Atlanta TV show review

Ashley McCallum, Co-Editor in Chief

By Ashley McCallum

Oct. 30, 2016


Donald Glover has been using words to power his success as a television, stand-up comedy and rap music writer since his career began in 2006 as a writer for “30 Rock.”

Ten years later, Glover has his own show and uses his words to bring attention to important social issues while simultaneously making people laugh and claiming his spot as one of the best wordsmiths this generation will ever see.

“Atlanta” is a comedy-drama created by and starring Glover. The show uses comedy to address the overarching theme of the Black experience while also zoning in on issues like gun violence, poverty, mental health, incarceration, gender and sexuality and race relations; this is all touched on within the first two episodes of the series.

The show revolves around Glover’s character Earnest Marks, a Princeton dropout living in Atlanta and managing his cousin, Paper Boi, an up-and-coming rap artist. Marks is broke but ambitious, exhibiting the relatable ideas of the American Dream, but doing so through the narrative of a Black man in the south. Marks has a child with his on-and-off girlfriend, Van. She is determined to provide for her child while she battles with her ongoing internal conflict of whether or not she should stay with Earn and his series of ongoing shortcomings.

Marks’ battle with balancing the lifestyle of Paper Boi, the promising drug-dealing rap artist, and doing what is best for his family is the central conflict of the show, surrounded by many intertwining layers of conflict that move the plot beyond your typical starving and struggling father.

Similar to Walter White from “Breaking Bad,” Marks creates an underlying conflict for the audience of rooting for a protagonist, despite their controversial decision making. Both characters act out of hope that the anticipated ends of providing a better life for their families will justify the means of illegal and immoral activity; for White it is cooking and distributing methamphetamine, for Marks it being involved in the shooting and killing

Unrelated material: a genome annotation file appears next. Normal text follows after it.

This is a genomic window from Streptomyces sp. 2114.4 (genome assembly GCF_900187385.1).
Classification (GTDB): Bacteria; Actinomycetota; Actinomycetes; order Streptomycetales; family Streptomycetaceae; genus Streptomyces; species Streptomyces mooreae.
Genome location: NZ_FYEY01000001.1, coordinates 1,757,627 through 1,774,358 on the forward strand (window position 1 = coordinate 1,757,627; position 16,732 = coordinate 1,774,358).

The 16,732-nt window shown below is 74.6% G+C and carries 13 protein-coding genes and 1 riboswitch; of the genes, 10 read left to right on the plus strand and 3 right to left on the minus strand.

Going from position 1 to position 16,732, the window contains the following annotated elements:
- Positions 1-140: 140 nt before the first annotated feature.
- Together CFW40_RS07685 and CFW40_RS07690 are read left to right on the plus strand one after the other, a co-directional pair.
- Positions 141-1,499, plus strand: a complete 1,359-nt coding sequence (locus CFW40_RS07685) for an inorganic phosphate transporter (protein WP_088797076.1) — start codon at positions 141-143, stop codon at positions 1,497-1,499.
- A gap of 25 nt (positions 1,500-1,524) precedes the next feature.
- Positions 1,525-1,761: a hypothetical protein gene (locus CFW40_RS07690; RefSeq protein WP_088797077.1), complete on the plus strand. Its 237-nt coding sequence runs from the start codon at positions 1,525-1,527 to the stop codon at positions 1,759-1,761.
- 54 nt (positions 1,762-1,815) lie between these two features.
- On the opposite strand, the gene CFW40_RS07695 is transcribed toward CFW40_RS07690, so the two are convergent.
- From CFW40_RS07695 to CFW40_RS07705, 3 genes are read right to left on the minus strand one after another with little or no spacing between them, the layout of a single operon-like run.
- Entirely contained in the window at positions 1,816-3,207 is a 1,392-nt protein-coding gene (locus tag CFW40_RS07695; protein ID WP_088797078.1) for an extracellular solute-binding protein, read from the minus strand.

of a man.

“Atlanta” thrives in its ability to tackle tough issues by demonstration instead of outright telling the audience what is going on and doing so with humor that is smart and complex.

In the second episode, Marks is being held in jail after the shooting and spends hours observing people in the jail system. These highlighted incarcerated characters all embody designated social issues such as mental health in the jail system, transgender and homosexuality and beyond.

The interaction between Marks and these characters show the audience how society handles social issues by using the other onlooking jail members as society, and Marks as the voice of reason or change in his quick and witty comments on the characters
exhibiting issues.

Glover uses narratives to tell all too real stories in a fictional framework. His use of comedy makes the issues digestible. Instead of a knee-slapping, uplifting, sitcom and situational humor seen in other cornerstone shows of the Black experience such as “The Cosby Show” and “Black-ish,” “Atlanta” confronts controversial issues plaguing the Black community and uses smart humor to make the audience relate, but at the same time feel uncomfortable enough to recognize where change is needed in the overall views
of society.

What may have been one of the most genius moments in television is the seventh episode “B.A.N.” The episode does not follow the traditional narrative of the series, but instead is as a satirical episode. It comments on the representation of Black culture in media and the intersection of the Black and transgender communities in media. This episode is hysterically funny as well as eye-opening and shows the depth and intelligence held by Glover and his team of writers.

“Atlanta” works as a sifter for society. It is a show created to be understood by people with open minds and the ability to pull apart abstract methods of storytelling and activism.

Those who don’t understand the impact or humor of the show may also struggle with the understanding of the racial and social climate of this generation. Nobody can delve into this show just wanting to be entertained. The viewer needs to go in with an open mind in order to take away all the show has to offer.